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UK City of Culture 2021: The contenders

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    HullImage copyright PA
    Image caption Hull’s year as City of Culture has been deemed a big success

    The UK’s next City of Culture will be named later, with Coventry, Paisley, Stoke-on-Trent, Sunderland and Swansea all in the running.

    The winner will be named on BBC One’s The One Show from 19:00 GMT and will have the honour for 2021.

    The title is awarded every four years and the chosen place will hope to emulate the success of Hull, which is UK City of Culture this year.

    This year is estimated to have boosted Hull’s economy by £60m.

    Find out more about the 2021 contenders:

    Coventry

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    Media captionUK City of Culture: Five things about Coventry

    Famous sons and daughters

    It’s the birthplace of Philip Larkin, one of England’s finest poets, electronic music pioneer Delia Derbyshire and best-selling author Lee Child. It’s also the home of the Two Tone ska movement through bands like The Specials and The Selecter.

    Cultural claims to fame

    Venues would include Warwick Arts Centre, the Herbert Art Gallery and Museum and the Belgrade Theatre, which launched the Theatre In Education movement in 1965. It’s also the home of the UK’s first Shop Front Theatre and boasts the UK’s largest free family music festival with the Coventry Godiva Festival.

    Paisley

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    Media captionUK City of Culture: Five things about Paisley

    Famous sons and daughters

    Former Doctor Who star David Tennant and Hollywood actor Gerard Butler grew up in this Renfrewshire town, while singer Paolo Nutini’s dad runs a fish and chip cafe there. It was also home to Gerry Rafferty, known for his hit Baker Street.

    Cultural claims to fame

    Paisley is most famous for the Paisley print – the intricate, colourful designs that were popularised in the psychedelic 1960s. There are plans for Paisley Museum to have a £42m revamp to make it a world-class museum of textiles. It’s also home to Pace, which is billed as the UK’s largest youth theatre group, and the British Pipe Band Championship.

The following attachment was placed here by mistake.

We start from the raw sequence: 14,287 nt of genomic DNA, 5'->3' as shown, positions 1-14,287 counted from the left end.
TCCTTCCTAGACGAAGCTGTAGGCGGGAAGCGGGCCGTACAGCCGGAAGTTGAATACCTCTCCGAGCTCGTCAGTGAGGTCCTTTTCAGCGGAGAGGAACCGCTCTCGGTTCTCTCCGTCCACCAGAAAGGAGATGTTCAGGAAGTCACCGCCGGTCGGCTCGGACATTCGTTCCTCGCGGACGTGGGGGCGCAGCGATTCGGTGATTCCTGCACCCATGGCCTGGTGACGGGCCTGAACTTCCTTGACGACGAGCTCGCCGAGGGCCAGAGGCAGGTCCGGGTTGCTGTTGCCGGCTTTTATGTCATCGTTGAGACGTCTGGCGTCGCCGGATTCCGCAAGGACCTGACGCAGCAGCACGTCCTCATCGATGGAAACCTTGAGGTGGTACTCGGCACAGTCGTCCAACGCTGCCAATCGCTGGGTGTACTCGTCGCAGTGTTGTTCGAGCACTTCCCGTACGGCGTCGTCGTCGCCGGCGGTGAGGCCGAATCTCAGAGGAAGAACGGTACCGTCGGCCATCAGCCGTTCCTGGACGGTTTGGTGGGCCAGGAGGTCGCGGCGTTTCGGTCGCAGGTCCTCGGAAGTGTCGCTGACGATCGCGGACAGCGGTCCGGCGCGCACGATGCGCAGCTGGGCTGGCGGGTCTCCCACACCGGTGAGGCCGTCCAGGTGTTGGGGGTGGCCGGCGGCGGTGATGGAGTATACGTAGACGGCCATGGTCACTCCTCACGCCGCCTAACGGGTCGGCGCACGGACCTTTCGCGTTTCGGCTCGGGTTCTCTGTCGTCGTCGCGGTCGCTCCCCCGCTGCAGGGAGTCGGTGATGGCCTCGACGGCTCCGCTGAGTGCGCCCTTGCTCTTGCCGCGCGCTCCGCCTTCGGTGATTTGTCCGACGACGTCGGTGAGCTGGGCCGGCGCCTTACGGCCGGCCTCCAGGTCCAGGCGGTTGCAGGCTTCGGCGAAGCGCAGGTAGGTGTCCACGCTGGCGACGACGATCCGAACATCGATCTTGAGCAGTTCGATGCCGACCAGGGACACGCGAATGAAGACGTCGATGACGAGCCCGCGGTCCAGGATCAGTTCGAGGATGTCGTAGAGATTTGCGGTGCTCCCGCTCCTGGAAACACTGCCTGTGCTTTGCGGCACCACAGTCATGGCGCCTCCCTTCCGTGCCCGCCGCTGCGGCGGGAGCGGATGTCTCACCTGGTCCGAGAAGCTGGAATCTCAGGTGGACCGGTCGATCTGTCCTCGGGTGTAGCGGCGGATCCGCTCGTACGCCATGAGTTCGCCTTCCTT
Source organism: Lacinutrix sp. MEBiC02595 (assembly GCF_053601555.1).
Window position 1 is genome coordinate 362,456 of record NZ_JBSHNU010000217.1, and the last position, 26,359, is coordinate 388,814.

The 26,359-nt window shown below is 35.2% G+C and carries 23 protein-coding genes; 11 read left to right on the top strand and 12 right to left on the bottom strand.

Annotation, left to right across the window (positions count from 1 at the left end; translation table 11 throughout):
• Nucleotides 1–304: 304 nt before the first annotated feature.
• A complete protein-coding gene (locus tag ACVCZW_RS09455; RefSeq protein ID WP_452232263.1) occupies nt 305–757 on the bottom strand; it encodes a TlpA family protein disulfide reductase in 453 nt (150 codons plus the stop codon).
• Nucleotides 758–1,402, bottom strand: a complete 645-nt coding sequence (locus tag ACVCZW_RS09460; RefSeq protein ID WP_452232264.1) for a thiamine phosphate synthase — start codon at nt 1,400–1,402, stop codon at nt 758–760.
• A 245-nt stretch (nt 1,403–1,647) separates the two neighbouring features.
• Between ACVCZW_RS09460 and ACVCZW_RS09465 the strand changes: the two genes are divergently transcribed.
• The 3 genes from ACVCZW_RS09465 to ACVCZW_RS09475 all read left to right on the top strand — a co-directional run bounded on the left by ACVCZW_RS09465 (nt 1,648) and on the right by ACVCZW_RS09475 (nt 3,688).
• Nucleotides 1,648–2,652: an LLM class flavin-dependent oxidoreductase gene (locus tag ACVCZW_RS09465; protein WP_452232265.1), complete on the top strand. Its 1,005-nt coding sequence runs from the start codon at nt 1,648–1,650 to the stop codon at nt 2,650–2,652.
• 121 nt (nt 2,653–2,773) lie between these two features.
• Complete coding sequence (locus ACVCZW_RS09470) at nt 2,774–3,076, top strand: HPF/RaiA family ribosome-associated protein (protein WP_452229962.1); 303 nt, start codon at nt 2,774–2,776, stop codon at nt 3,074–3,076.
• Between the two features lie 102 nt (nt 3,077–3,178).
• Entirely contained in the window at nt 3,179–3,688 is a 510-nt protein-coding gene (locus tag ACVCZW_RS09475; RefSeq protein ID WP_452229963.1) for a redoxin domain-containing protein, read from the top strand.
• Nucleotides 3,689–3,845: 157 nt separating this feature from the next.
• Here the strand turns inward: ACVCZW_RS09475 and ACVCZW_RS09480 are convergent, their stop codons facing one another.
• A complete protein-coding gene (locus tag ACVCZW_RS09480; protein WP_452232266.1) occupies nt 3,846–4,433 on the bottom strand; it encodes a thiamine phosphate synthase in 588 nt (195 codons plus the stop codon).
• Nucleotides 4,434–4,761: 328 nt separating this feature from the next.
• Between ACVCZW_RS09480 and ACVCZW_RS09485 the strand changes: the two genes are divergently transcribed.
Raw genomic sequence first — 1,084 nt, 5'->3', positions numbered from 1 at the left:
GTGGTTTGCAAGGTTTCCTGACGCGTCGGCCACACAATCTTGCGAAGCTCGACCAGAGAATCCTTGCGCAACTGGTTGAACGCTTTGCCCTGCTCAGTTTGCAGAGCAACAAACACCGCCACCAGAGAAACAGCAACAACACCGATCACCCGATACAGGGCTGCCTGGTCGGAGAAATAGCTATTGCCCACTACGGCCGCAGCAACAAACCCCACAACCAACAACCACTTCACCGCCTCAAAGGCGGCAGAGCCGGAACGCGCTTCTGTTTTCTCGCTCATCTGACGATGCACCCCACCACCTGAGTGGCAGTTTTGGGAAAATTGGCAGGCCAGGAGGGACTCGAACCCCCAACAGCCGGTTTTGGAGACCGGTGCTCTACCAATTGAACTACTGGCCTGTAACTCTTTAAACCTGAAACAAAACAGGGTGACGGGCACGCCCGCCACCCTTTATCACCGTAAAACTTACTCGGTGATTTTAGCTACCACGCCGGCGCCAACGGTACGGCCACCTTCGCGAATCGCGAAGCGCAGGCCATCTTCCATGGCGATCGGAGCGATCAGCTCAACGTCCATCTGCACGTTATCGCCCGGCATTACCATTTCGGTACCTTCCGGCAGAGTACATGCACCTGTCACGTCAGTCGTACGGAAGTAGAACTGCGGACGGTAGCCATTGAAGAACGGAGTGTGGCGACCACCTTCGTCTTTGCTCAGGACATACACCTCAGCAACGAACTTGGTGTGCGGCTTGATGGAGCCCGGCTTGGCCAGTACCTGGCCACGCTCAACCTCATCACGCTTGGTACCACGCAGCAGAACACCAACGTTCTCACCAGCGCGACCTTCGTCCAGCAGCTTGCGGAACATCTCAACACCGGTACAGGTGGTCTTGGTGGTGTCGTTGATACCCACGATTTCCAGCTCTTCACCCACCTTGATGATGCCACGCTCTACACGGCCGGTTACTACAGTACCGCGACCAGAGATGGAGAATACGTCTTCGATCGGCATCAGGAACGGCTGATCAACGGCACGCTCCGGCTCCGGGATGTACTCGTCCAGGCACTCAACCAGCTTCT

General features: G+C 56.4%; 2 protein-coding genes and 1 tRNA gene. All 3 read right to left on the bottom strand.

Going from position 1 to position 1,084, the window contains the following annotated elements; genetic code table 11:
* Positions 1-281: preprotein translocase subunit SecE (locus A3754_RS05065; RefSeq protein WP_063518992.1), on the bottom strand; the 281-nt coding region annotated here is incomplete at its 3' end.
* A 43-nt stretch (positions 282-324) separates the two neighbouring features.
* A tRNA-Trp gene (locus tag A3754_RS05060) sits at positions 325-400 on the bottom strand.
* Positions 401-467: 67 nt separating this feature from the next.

Stoke-on-Trent

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    Media captionUK City of Culture: Five things about Stoke-on-Trent

    Famous sons and daughters

    There’s pottery pioneer Josiah Wedgwood and his son Thomas, who was one of the fathers of photography. Pop star Robbie Williams, Slash from Guns N’ Roses and Lemmy from Motorhead all hail from Stoke. As did Jackie Trent, who wrote the Neighbours theme tune (among other songs).

    Cultural claims to fame

    Stoke is the capital of the ceramics industry, and The Potteries are now home to designers like Emma Bridgewater and Keith Brymer Jones, and the BBC’s Great Pottery Throwdown is filmed there. The Potteries Museum and Art Gallery holds the Staffordshire Hoard, a treasure trove of Anglo-Saxon gold, while nearby Newcastle-under-Lyme has the pioneering New Vic theatre.

    Sunderland

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    Media captionUK City of Culture: Five things about Sunderland

    Famous sons and daughters

    Sunderland’s cultural pedigree stretches from Middle Ages chronicler Venerable Bede to musical heroes like The Eurythmics’ Dave Stewart and BBC 6 Music DJ Lauren Laverne. There is a fertile indie music scene with bands like Frankie and the Heartstrings and The Futureheads.

    Cultural claims to fame

    It has The National Glass Centre, the Northern Gallery of Contemporary Art and Sunderland Empire. Grayson Perry chose Sunderland Museum and Gardens to open his Vanity of Small Differences exhibition in 2013. And the old fire station has just been converted into a new £2.4m music, theatre and dance hub.

    Swansea

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    Media captionWill Swansea coast to culture crown?

    Famous sons and daughters

    Poet Dylan Thomas once called it an “ugly, lovely town”, and a permanent exhibition dedicated to him opened on his 100th birthday in 2014. Swansea has also given us Catherine Zeta Jones and TV writer Russell T Davies.

    Cultural claims to fame

    Its Glynn Vivian Art Gallery reopened last year after a £6m facelift, and other venues include the Taliesin Arts Centre and Grand Theatre. There are also plans to build a 3,500-capacity indoor arena.

    The UK City of Culture scheme is separate from the European Capital of Culture. The UK was due to have a turn choosing a city to hold that title in 2023, with Leeds, Dundee, Milton Keynes, Belfast/Derry and Nottingham all bidding.

    But the European Commission recently confirmed that the UK will lose the right to have a host city after it leaves the EU in 2019.

    View the original article: http://www.bbc.co.uk/news/entertainment-arts-42267503

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